The House approved a stopgap bill early Friday to keep the government open and to boost spending by about $300 billion over the next two years, acting swiftly after the Senate voted hours earlier to ensure that the government shutdown that began at midnight would be short-lived.
The House voted 240-186 to keep the government open for another six weeks, which will allow lawmakers to start filling in the lines of a massive two-year deal that lifts strict spending caps on defense and non-defense spending and suspends the debt ceiling for 13 months to allow for more borrowing.
President Trump announced shortly before 9 a.m. Friday that he signed the measure, praising its support for the military and saying on Twitter it will also be good for the economy.
Democrats cheered a big increase in domestic spending, while Republicans praised an even bigger surge in defense money.
“First and foremost, this agreement accomplishes getting the resources that we need to rebuild our military,” said Speaker Paul D. Ryan, also pointing to money for items like disaster relief and combating the opioid epidemic.
Individual lawmakers, meanwhile, pointed to a slew of goodies tucked into the bill for their home states, such as tens of billions of dollars in disaster relief for Texas and special protections for dairy farmers that will benefit Vermont.
But liberals objected to the lack of action to protect young illegal immigrant “Dreamers,” with House Minority Leader Nancy Pelosi reiterating her call Friday morning for a freewheeling debate on the issue.
“Why can’t we extend the hand of friendship and protection to our Dreamers?” Mrs. Pelosi said.
Many House Democrats initially withheld their votes, but more than 70 voted yes in the end to help Republicans get the measure across the finish line.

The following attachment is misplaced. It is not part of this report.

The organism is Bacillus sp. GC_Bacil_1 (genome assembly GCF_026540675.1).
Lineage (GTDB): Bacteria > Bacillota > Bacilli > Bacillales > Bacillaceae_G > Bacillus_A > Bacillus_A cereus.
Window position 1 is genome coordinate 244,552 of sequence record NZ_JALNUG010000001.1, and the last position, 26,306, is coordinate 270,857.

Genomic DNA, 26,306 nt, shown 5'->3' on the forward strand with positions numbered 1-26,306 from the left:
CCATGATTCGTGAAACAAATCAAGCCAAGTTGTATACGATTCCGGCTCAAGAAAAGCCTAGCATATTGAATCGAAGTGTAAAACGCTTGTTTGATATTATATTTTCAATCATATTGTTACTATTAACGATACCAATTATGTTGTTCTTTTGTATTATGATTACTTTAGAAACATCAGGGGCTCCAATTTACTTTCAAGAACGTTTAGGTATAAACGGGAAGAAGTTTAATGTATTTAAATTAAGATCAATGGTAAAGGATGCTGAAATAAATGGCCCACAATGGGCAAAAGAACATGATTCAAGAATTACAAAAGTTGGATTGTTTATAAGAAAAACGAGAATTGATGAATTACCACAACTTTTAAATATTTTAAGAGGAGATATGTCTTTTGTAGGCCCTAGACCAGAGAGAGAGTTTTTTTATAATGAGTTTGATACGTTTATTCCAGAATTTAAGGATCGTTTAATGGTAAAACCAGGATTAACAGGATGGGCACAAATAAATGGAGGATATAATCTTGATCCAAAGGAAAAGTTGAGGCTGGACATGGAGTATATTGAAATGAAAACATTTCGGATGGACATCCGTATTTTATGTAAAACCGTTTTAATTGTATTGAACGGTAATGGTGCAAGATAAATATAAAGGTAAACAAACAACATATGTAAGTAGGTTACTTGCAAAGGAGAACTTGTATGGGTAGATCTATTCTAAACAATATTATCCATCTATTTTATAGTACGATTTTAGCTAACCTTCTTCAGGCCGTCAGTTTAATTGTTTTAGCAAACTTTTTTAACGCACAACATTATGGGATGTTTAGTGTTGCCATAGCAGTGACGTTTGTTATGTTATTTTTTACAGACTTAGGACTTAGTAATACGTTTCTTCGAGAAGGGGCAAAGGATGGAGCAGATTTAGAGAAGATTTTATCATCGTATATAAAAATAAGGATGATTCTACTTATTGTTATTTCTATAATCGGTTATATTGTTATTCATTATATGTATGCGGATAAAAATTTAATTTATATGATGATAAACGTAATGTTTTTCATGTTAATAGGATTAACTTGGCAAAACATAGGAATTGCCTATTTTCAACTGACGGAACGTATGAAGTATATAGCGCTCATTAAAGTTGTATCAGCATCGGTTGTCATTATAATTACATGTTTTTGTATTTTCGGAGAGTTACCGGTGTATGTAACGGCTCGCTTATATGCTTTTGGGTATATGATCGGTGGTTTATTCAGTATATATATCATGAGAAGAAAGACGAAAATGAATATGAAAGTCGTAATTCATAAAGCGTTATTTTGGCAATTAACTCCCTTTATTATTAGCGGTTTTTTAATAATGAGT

More than 60 Republicans still voted no, as some conservatives said the budget amounted to a retreat on the spending cuts the GOP had won over the last six years.
The bill had passed the Senate on a 71-28 vote, with support coming about evenly from both parties.
Sen. Rand Paul had temporarily held up the proceedings across the Capitol, sending the government into an official shutdown — already the second of the year.
Mr. Paul, the Kentucky Republican who forced the shutdown with his filibuster, showed no regrets.
“Tonight, you could feel the frustration and embarrassment growing in Congress as we exposed the hypocrisy of Republicans who are joining in an unholy alliance and spending free-for-all with Democrats at the expense of the American people and our party’s supposed principles,” Mr. Paul said.
“Make no mistake, I will always stand up for fiscal responsibility, regardless of which party is in power, and I will continue to call the Republican Party home to the ideas that led to Americans trusting us with government in the first place,” he said.
Copyright © 2021 The Washington Times, LLC.